So just merely saying "don't turn the chip on" doesn't seem like the best idea. And while I'm all for more people using Linux, blowing the TPM issue off with a largely ineffectual "don't run Windows" attitude doesn't seem like the best idea either.

If TPM deployment proceeds smoothly to a high percentage adoption, we're all going to be seriously screwed eventually.

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Comment Re:Why? (Score 1) 290

We agree on the nature of the system, but I wanted to address this:

Malicious software can't read paper.
it wouldn't have to if you were to actually use those keys.

I'm countering people who argue that there are legitimate security benefits to Trusted Computing in home PCs. As long as the paper is locked away, they can't claim my proposal diminishes any legitimate security benefits. And if I do want to use it, well in that case we're starting with the computer in the "maximally Trust-secured-state", in which case the Trust system is maximally secured to protect and validate a small Trusted application into which I could securely type the PrivEK/SRK, make any security modifications I wished to make, and then have the Trusted application securely wipe the keys from it's protected RAM.

So anyone who doesn't opt to get a printed key gets 100% of any security benefits they want to claim, anyone who gets a printed key and keeps it in a bank vault gets 100% of any security benefits they want to claim, and even if I do use the key I'm doing so with essentially zero vulnerability to anything, unless it's something that already had the power to beat the Trust system anyway. And, of course, the point that they have no right to object if I decide that hypothetical level of risk is worth it.... I'm doing nothing and I'm asking for nothing that would diminish any security they claim they want for themselves.

Not that the Trusted Computing Group would ever permit any such thing, but it's pretty powerful for shooting down Trust--is-good proponents, and for making things crystal clear for bystanders trying to figure out which side they should be on :) At least that's the hope.

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Comment Re:Why? (Score 1) 290

The point of the PrivEK key is that the chip uses it to send a "spy report" on exactly what operating system and software you're running, and without that key you cannot control the contents of that report. For example a website can check exactly what browser you're running, and whether you have an ad-blocker running. If you're not using an approved browser, or if you have an ad-blocker, then the website can refuse to display. It would just toss up a "helpful" error message telling you to fix your system, as in telling you to run an approved OS / run an approved browser / disable the ad-blocker.

The point of the SRK is that the chip can lock your files such that YOU can't read them or modify them, except under the strict control of the Trust chip. Think Uber-DRM system. You can't play a music file at all except with the exact approved music player, and you can't play the file at all without updating the pay-per-play playcount and reporting it the music company. Or you can't run software unless the date is securely verified to be within the approved software-rental time window. The range of DRM-style Trust enforcement is virtually unending.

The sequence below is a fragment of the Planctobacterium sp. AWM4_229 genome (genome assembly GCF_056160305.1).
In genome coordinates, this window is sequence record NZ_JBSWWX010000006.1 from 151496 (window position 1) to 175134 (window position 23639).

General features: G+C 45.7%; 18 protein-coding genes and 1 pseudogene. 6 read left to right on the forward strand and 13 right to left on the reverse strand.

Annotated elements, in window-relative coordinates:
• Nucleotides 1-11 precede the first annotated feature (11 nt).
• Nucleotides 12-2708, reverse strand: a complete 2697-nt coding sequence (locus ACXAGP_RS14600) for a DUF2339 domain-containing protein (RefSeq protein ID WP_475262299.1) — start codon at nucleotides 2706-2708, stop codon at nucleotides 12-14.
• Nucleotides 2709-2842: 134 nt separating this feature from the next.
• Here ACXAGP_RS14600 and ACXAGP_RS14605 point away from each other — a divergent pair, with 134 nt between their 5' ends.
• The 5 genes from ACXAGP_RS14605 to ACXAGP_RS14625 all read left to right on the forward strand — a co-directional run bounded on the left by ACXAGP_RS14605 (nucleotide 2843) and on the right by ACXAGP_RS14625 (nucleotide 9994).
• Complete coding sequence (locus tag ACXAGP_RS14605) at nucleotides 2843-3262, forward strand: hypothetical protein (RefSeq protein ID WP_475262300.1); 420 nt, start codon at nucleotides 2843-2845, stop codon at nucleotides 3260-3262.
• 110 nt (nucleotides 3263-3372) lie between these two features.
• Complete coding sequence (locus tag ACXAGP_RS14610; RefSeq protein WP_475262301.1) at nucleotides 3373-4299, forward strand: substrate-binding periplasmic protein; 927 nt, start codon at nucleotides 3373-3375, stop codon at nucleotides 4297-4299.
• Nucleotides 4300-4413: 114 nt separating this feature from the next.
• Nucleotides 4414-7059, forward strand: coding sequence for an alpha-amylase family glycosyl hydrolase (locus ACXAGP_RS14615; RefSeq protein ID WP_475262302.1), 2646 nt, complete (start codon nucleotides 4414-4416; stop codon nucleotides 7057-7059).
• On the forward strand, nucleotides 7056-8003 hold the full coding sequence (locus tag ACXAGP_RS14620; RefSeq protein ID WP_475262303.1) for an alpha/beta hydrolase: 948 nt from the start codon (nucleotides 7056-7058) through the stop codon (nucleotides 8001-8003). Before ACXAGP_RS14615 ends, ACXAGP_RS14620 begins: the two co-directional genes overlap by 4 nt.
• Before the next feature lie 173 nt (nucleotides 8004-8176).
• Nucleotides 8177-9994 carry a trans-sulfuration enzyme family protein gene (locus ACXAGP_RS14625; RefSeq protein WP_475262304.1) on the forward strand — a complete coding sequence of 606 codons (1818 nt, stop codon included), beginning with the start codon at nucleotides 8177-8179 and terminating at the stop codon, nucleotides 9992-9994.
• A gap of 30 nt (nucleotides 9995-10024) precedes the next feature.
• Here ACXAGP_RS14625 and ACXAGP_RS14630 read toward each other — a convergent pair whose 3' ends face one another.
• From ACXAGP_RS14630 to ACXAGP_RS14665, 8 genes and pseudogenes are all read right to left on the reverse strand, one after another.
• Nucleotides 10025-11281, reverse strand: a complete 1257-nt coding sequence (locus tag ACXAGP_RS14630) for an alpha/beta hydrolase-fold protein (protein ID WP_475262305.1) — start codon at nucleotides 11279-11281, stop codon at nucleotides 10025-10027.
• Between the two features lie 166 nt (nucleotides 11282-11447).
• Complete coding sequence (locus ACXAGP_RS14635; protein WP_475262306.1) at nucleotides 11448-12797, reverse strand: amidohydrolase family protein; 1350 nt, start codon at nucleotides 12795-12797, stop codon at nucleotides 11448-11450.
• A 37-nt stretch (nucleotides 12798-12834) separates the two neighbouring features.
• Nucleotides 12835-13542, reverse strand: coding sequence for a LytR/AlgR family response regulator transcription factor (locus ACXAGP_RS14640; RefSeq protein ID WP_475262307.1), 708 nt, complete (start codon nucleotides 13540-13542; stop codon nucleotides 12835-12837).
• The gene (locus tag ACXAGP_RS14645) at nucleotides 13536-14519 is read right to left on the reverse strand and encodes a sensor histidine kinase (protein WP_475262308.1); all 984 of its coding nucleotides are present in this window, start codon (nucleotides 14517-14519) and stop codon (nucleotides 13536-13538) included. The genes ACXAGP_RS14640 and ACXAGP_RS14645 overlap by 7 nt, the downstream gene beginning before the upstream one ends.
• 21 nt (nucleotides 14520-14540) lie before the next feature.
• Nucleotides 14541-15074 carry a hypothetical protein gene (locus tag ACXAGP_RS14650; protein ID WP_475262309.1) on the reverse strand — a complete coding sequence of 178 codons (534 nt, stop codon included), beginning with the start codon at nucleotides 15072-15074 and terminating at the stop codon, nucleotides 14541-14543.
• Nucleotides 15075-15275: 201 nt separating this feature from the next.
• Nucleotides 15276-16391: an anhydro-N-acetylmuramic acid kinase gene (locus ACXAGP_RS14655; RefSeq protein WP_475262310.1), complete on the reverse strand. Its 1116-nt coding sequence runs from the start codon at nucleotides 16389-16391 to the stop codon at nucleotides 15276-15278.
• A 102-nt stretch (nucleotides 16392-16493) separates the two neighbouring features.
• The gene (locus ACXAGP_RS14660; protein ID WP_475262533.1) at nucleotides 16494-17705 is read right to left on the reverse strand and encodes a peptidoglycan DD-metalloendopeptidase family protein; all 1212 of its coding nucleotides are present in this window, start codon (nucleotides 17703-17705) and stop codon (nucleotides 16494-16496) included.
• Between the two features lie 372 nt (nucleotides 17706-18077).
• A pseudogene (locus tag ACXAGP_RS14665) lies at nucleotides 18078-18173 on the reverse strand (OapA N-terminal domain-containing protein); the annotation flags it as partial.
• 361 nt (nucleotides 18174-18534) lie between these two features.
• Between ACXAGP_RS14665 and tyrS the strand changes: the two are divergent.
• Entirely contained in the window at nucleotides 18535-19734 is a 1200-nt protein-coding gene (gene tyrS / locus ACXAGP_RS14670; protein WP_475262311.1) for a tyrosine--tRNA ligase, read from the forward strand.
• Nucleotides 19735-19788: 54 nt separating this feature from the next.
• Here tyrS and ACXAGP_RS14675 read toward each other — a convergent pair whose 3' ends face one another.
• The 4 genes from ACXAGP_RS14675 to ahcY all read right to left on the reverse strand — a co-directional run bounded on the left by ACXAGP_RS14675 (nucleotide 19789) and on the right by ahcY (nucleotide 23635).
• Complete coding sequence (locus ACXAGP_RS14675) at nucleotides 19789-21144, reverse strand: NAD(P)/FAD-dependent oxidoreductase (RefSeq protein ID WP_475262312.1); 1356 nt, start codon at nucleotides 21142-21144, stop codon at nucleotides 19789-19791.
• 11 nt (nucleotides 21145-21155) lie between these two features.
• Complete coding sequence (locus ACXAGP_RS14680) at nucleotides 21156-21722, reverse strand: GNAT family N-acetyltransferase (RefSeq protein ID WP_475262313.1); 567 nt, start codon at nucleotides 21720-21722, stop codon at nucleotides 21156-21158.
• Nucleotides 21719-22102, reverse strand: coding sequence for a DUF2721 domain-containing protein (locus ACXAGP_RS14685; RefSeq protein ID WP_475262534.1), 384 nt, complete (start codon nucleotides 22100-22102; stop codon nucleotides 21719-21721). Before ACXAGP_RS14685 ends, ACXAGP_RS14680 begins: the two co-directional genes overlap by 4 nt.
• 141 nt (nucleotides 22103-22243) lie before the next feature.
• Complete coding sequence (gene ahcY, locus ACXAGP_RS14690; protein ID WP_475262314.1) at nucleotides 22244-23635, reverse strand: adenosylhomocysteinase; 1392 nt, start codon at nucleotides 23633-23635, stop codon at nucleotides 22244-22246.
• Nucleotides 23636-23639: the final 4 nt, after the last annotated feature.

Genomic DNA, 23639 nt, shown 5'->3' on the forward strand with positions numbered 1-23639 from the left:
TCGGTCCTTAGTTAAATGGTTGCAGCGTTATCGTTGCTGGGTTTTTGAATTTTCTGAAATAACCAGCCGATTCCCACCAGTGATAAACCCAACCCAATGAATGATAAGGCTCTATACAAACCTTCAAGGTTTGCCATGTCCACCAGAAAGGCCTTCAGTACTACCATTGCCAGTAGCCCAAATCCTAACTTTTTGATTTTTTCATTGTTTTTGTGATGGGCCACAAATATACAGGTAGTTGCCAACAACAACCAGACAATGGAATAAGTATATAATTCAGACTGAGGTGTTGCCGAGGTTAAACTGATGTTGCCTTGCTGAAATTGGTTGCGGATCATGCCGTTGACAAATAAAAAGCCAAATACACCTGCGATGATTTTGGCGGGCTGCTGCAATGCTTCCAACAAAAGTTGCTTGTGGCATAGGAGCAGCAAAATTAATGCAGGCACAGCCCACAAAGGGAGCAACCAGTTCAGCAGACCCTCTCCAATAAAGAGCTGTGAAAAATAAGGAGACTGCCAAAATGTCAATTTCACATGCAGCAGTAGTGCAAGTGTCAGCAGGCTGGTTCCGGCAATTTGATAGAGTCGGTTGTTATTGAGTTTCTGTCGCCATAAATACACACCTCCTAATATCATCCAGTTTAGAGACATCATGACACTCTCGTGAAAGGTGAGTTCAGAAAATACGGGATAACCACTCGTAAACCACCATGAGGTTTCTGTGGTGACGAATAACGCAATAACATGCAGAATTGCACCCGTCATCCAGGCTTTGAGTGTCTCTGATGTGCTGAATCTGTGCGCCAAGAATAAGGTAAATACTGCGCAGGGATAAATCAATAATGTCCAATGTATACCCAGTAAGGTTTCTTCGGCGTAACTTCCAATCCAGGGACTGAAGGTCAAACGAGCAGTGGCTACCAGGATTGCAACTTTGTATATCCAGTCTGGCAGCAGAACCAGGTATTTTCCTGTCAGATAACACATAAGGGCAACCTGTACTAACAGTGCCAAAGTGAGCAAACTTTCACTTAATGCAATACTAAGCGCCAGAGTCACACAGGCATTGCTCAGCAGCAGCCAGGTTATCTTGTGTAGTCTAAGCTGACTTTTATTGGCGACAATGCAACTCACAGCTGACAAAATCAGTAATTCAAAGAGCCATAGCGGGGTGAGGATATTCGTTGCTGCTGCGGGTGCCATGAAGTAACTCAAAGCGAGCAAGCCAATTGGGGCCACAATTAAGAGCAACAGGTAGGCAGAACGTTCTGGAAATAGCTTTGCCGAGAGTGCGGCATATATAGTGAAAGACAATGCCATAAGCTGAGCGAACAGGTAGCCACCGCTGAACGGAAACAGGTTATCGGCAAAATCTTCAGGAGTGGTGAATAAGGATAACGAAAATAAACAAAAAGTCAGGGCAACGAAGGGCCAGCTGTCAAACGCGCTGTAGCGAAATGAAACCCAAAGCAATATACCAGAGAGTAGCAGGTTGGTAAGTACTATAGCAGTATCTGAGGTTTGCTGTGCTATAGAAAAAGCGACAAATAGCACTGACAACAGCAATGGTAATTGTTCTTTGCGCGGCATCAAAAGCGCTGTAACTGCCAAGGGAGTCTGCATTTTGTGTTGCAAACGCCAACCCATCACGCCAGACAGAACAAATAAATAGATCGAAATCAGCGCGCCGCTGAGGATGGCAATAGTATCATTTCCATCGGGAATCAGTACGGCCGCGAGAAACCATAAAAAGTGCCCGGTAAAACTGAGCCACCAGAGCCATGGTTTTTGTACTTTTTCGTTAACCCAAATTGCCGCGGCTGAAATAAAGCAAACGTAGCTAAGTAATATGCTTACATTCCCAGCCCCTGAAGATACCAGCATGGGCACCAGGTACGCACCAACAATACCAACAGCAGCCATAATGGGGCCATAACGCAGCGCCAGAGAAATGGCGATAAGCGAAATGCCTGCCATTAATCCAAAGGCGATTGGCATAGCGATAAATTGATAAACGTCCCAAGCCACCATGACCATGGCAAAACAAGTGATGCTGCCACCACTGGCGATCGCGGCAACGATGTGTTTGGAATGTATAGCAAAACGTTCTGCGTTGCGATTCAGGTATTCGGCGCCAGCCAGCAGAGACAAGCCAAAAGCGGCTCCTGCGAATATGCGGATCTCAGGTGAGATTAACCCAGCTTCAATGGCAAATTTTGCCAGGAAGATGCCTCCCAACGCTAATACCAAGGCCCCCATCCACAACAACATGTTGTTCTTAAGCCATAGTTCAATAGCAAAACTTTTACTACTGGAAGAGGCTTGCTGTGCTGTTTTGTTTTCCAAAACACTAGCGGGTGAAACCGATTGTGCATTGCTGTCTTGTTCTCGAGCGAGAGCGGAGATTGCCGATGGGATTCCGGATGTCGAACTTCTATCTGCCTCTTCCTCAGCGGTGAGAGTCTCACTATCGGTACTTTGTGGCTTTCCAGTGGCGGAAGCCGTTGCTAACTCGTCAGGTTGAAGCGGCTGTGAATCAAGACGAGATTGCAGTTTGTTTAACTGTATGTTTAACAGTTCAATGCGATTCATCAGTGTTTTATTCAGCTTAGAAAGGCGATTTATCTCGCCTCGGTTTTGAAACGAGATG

If you don't have your keys then the Trust system secures your computer against you. If you did have access to your keys then you have final control of the system, and then it would be a legitimate security system securing your computer for you.

That's the overly-short overly-simplified answer. Let me know if you want to address anything more detailed.

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Comment Re:Math challenged (Score 1) 189

You Sire, are math-challeged:
2^48 = 281.474.976.710.656

Nope, you missed. The equals-formula you posted is, in itself, correct. However you missed the Birthday Problem. The chance for collision in a group becomes large when you get up around the square root of number you posted... meaning in the ballpark of 2^24=16,777,216. Basically it's because in a group of N individuals there are about N^2 possible pairings that could collide.

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Comment Re:Why? (Score 1) 290

Specifically, it is designed to be SECURE AGAINST THE OWNER. The Trusted Platform Module Technical Specification explicitly refers to the owner of the chip as an attack-threat which the chip MUST be secure against.

Citation needed ;) I'm sure you're misinterpreting some physical tamper-resistence line.

Unfortunately, being sure is all too often completely unrealated with being right.

It's in some text explaining design intent, explaining why they require certain internal data be handled in a particular way. They specifically state they are doing it this way to prohibit a "rogue Owner" from being able to register an Identity with than one Privacy Certificate Authority.

TCPA_Main_TCG_Architecture_v1_1b.pdf
According to internal document page numbering it's on page 267, but the PDF viewer software calls it page 277. The exact sentence is:
This feature prevents a rogue Owner from assembling identity_binding data structures outside the TPM and hence obtaining attestation to the same TPM identity from multiple Privacy CAs.

They explicitly named the Owner as the primary focus of their threat model. They explicitly took steps to secure the the chip against an owner attempting to manage his privacy identities. And they did it because the underlying "security threat" was that an Owner could attempt to use the duplicate anonymous identity to gain local control to modify a "security property" that was demanded by someone else via Remote Attestation of the first anonymous identity. And in this case a "security property" being demanded by someone else via anonymous remote attestation is basically a generalized way of saying a DRM-style-enforcement-commitment, and using a duplicate anonymous identity to modify that "security" setting basically means being able to break/escape the DRM.